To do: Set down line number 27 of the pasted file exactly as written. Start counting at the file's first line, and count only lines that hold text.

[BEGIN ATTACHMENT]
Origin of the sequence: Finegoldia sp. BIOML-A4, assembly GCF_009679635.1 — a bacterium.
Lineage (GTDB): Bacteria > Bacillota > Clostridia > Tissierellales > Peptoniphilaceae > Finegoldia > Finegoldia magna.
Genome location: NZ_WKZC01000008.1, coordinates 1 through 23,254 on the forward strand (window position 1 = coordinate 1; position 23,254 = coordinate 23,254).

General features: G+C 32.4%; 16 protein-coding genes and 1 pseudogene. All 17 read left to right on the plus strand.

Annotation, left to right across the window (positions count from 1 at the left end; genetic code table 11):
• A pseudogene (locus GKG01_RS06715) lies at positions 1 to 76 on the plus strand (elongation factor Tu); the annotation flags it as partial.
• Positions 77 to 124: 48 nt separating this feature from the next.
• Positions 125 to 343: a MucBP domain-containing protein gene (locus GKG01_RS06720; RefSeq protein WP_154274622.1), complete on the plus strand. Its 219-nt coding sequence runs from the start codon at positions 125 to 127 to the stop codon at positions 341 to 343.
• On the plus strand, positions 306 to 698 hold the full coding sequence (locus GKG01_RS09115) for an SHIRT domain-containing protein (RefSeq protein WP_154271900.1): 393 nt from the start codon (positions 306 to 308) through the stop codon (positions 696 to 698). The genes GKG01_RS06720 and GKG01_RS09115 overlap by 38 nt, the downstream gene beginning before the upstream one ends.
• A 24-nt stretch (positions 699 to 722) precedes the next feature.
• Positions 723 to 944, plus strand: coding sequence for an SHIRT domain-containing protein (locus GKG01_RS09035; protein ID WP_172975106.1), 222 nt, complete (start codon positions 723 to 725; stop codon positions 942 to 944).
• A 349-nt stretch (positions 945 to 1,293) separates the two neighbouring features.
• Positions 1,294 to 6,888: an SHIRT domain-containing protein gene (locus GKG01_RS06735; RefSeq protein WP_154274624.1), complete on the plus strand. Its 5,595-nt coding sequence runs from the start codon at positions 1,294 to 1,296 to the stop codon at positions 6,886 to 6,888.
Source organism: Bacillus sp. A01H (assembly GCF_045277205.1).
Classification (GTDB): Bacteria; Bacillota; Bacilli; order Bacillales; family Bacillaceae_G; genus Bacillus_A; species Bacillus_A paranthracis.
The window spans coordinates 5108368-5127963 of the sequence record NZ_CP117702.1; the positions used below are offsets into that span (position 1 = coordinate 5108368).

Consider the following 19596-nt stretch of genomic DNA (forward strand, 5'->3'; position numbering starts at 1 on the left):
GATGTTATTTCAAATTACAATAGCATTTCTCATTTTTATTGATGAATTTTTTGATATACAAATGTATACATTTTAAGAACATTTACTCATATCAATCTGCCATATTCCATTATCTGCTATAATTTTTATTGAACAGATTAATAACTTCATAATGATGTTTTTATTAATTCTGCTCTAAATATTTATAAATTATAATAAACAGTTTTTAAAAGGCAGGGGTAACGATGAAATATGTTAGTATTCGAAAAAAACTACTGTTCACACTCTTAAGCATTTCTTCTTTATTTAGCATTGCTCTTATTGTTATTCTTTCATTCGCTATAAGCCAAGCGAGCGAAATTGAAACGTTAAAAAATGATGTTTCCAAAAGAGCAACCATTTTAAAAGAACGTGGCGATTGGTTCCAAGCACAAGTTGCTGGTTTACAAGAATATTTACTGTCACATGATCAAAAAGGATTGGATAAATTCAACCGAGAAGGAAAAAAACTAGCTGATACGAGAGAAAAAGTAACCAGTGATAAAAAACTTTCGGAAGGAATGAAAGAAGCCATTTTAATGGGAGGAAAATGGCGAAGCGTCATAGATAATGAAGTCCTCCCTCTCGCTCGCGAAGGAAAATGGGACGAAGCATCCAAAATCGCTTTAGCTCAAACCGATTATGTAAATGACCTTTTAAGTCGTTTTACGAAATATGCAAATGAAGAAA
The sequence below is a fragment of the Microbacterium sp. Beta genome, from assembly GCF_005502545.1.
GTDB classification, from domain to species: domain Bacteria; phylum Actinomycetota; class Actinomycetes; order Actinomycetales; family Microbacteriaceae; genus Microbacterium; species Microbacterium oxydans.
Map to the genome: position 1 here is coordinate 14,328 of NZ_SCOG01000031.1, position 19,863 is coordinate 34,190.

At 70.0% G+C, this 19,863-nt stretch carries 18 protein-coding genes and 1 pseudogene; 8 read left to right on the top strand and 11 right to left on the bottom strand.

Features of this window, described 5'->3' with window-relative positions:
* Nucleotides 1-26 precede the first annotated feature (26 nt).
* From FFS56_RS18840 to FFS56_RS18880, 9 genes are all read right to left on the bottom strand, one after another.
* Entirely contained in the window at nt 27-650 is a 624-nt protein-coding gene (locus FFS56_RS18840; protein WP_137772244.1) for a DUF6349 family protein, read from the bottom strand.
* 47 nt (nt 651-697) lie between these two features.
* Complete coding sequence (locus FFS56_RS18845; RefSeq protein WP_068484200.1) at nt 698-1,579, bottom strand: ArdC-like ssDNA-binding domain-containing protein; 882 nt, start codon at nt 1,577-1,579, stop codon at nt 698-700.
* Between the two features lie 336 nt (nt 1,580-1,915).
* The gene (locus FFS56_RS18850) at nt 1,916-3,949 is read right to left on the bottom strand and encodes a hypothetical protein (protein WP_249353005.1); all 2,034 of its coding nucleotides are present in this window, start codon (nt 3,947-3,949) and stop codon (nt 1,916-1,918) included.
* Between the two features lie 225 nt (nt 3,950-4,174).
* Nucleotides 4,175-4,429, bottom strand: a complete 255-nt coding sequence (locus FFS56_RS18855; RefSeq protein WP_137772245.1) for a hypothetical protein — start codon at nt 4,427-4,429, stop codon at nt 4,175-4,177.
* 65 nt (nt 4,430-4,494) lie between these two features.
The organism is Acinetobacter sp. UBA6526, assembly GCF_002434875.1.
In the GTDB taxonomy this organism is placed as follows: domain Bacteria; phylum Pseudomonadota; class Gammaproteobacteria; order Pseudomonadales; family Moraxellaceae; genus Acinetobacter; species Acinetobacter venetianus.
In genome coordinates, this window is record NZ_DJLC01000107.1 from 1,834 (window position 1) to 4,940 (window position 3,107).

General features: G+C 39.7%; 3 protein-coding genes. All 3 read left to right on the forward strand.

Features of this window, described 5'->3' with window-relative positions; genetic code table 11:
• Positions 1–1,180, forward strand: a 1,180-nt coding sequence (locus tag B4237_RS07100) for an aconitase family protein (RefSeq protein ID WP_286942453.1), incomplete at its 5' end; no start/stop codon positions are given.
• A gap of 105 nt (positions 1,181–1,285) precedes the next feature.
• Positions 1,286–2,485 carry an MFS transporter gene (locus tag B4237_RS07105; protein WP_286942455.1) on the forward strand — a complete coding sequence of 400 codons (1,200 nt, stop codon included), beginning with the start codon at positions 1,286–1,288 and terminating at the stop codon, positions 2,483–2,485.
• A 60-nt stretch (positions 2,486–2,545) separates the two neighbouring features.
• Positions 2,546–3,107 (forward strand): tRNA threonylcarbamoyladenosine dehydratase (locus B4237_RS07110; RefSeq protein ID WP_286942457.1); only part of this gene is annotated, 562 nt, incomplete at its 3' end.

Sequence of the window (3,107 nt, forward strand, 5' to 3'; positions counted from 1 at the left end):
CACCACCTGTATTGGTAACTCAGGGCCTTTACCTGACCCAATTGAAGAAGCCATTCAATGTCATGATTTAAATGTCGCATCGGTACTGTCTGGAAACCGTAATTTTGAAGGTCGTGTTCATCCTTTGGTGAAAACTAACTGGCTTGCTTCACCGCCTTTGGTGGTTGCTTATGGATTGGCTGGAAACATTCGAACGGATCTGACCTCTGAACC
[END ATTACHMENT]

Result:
* 47 nt (nt 651-697) lie between these two features.